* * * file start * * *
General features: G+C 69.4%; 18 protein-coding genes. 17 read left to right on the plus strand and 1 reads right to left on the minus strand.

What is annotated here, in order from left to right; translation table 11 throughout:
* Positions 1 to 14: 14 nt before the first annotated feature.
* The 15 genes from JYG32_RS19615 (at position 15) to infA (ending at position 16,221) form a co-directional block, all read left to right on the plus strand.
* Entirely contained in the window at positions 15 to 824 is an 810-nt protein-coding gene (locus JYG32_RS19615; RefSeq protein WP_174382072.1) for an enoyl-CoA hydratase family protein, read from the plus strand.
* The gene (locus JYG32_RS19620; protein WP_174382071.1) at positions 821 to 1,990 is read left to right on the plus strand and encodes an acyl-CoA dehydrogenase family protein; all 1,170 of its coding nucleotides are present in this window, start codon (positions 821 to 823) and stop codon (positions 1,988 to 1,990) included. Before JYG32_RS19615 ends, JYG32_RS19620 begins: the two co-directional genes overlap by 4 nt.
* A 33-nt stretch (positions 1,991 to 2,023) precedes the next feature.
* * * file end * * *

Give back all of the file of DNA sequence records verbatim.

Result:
General features: G+C 69.4%; 18 protein-coding genes. 17 read left to right on the plus strand and 1 reads right to left on the minus strand.

What is annotated here, in order from left to right; translation table 11 throughout:
* Positions 1 to 14: 14 nt before the first annotated feature.
* The 15 genes from JYG32_RS19615 (at position 15) to infA (ending at position 16,221) form a co-directional block, all read left to right on the plus strand.
* Entirely contained in the window at positions 15 to 824 is an 810-nt protein-coding gene (locus JYG32_RS19615; RefSeq protein WP_174382072.1) for an enoyl-CoA hydratase family protein, read from the plus strand.
* The gene (locus JYG32_RS19620; protein WP_174382071.1) at positions 821 to 1,990 is read left to right on the plus strand and encodes an acyl-CoA dehydrogenase family protein; all 1,170 of its coding nucleotides are present in this window, start codon (positions 821 to 823) and stop codon (positions 1,988 to 1,990) included. Before JYG32_RS19615 ends, JYG32_RS19620 begins: the two co-directional genes overlap by 4 nt.
* A 33-nt stretch (positions 1,991 to 2,023) precedes the next feature.